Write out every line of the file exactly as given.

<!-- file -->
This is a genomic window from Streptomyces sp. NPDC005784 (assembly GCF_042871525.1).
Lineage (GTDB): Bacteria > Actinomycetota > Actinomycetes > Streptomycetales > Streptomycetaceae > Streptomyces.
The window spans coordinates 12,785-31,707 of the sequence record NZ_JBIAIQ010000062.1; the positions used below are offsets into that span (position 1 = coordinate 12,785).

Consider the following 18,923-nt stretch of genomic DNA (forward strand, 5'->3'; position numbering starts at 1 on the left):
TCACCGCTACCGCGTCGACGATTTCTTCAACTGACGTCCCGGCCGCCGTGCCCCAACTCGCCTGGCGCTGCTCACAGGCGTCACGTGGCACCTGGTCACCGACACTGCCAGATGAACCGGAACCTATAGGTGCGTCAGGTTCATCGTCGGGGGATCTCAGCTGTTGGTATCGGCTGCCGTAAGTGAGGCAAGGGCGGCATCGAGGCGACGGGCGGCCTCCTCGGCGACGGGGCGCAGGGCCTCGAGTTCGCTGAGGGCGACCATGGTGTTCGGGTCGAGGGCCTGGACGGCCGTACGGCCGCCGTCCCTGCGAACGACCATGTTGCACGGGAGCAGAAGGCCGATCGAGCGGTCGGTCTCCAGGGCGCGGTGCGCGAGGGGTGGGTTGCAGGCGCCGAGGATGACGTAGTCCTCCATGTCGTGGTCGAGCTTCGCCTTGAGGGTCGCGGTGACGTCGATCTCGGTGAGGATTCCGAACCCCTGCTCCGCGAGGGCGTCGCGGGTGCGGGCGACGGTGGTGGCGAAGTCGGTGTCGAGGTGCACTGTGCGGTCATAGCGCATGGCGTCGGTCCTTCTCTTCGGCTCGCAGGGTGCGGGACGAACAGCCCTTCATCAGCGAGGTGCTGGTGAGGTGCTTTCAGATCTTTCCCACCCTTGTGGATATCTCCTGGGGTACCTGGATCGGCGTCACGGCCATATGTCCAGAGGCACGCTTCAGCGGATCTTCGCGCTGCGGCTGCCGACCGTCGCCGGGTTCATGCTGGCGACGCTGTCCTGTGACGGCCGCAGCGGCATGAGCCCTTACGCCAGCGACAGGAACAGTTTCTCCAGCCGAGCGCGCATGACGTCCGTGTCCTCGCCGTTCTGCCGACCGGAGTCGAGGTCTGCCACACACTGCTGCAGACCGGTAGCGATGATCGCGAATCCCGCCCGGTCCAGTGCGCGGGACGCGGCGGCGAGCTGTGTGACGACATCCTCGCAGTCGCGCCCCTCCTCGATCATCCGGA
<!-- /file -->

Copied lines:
This is a genomic window from Streptomyces sp. NPDC005784 (assembly GCF_042871525.1).
Lineage (GTDB): Bacteria > Actinomycetota > Actinomycetes > Streptomycetales > Streptomycetaceae > Streptomyces.
The window spans coordinates 12,785-31,707 of the sequence record NZ_JBIAIQ010000062.1; the positions used below are offsets into that span (position 1 = coordinate 12,785).

Consider the following 18,923-nt stretch of genomic DNA (forward strand, 5'->3'; position numbering starts at 1 on the left):
TCACCGCTACCGCGTCGACGATTTCTTCAACTGACGTCCCGGCCGCCGTGCCCCAACTCGCCTGGCGCTGCTCACAGGCGTCACGTGGCACCTGGTCACCGACACTGCCAGATGAACCGGAACCTATAGGTGCGTCAGGTTCATCGTCGGGGGATCTCAGCTGTTGGTATCGGCTGCCGTAAGTGAGGCAAGGGCGGCATCGAGGCGACGGGCGGCCTCCTCGGCGACGGGGCGCAGGGCCTCGAGTTCGCTGAGGGCGACCATGGTGTTCGGGTCGAGGGCCTGGACGGCCGTACGGCCGCCGTCCCTGCGAACGACCATGTTGCACGGGAGCAGAAGGCCGATCGAGCGGTCGGTCTCCAGGGCGCGGTGCGCGAGGGGTGGGTTGCAGGCGCCGAGGATGACGTAGTCCTCCATGTCGTGGTCGAGCTTCGCCTTGAGGGTCGCGGTGACGTCGATCTCGGTGAGGATTCCGAACCCCTGCTCCGCGAGGGCGTCGCGGGTGCGGGCGACGGTGGTGGCGAAGTCGGTGTCGAGGTGCACTGTGCGGTCATAGCGCATGGCGTCGGTCCTTCTCTTCGGCTCGCAGGGTGCGGGACGAACAGCCCTTCATCAGCGAGGTGCTGGTGAGGTGCTTTCAGATCTTTCCCACCCTTGTGGATATCTCCTGGGGTACCTGGATCGGCGTCACGGCCATATGTCCAGAGGCACGCTTCAGCGGATCTTCGCGCTGCGGCTGCCGACCGTCGCCGGGTTCATGCTGGCGACGCTGTCCTGTGACGGCCGCAGCGGCATGAGCCCTTACGCCAGCGACAGGAACAGTTTCTCCAGCCGAGCGCGCATGACGTCCGTGTCCTCGCCGTTCTGCCGACCGGAGTCGAGGTCTGCCACACACTGCTGCAGACCGGTAGCGATGATCGCGAATCCCGCCCGGTCCAGTGCGCGGGACGCGGCGGCGAGCTGTGTGACGACATCCTCGCAGTCGCGCCCCTCCTCGATCATCCGGA